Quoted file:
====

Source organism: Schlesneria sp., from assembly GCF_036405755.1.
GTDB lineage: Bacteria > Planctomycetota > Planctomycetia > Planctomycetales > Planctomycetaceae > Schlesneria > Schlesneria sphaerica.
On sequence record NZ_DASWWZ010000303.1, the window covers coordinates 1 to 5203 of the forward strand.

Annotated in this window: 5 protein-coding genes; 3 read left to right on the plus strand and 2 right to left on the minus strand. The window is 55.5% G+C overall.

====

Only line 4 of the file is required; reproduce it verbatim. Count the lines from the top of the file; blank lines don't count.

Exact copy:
Annotated in this window: 5 protein-coding genes; 3 read left to right on the plus strand and 2 right to left on the minus strand. The window is 55.5% G+C overall.